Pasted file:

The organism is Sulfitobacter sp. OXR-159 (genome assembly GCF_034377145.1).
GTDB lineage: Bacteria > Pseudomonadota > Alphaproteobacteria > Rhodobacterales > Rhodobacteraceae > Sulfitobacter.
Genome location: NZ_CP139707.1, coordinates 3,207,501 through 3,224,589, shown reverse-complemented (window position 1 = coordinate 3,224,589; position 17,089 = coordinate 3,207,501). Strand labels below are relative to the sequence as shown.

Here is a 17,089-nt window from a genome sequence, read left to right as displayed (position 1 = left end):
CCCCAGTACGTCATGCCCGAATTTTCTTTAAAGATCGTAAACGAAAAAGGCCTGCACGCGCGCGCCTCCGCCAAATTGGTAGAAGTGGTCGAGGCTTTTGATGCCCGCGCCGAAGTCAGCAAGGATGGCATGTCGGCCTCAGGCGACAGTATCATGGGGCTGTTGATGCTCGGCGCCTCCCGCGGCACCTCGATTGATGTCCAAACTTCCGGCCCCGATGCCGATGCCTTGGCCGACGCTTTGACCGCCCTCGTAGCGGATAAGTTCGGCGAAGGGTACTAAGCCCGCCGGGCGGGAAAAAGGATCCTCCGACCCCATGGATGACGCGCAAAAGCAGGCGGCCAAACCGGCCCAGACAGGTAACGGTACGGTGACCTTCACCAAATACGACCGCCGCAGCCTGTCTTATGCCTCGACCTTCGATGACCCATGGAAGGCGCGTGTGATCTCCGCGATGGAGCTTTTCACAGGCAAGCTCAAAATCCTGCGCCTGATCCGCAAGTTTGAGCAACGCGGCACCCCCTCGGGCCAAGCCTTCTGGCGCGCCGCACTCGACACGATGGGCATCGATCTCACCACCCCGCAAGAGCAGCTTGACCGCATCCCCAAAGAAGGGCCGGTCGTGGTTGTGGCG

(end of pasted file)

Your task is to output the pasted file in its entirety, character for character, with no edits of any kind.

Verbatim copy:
The organism is Sulfitobacter sp. OXR-159 (genome assembly GCF_034377145.1).
GTDB lineage: Bacteria > Pseudomonadota > Alphaproteobacteria > Rhodobacterales > Rhodobacteraceae > Sulfitobacter.
Genome location: NZ_CP139707.1, coordinates 3,207,501 through 3,224,589, shown reverse-complemented (window position 1 = coordinate 3,224,589; position 17,089 = coordinate 3,207,501). Strand labels below are relative to the sequence as shown.

Here is a 17,089-nt window from a genome sequence, read left to right as displayed (position 1 = left end):
CCCCAGTACGTCATGCCCGAATTTTCTTTAAAGATCGTAAACGAAAAAGGCCTGCACGCGCGCGCCTCCGCCAAATTGGTAGAAGTGGTCGAGGCTTTTGATGCCCGCGCCGAAGTCAGCAAGGATGGCATGTCGGCCTCAGGCGACAGTATCATGGGGCTGTTGATGCTCGGCGCCTCCCGCGGCACCTCGATTGATGTCCAAACTTCCGGCCCCGATGCCGATGCCTTGGCCGACGCTTTGACCGCCCTCGTAGCGGATAAGTTCGGCGAAGGGTACTAAGCCCGCCGGGCGGGAAAAAGGATCCTCCGACCCCATGGATGACGCGCAAAAGCAGGCGGCCAAACCGGCCCAGACAGGTAACGGTACGGTGACCTTCACCAAATACGACCGCCGCAGCCTGTCTTATGCCTCGACCTTCGATGACCCATGGAAGGCGCGTGTGATCTCCGCGATGGAGCTTTTCACAGGCAAGCTCAAAATCCTGCGCCTGATCCGCAAGTTTGAGCAACGCGGCACCCCCTCGGGCCAAGCCTTCTGGCGCGCCGCACTCGACACGATGGGCATCGATCTCACCACCCCGCAAGAGCAGCTTGACCGCATCCCCAAAGAAGGGCCGGTCGTGGTTGTGGCG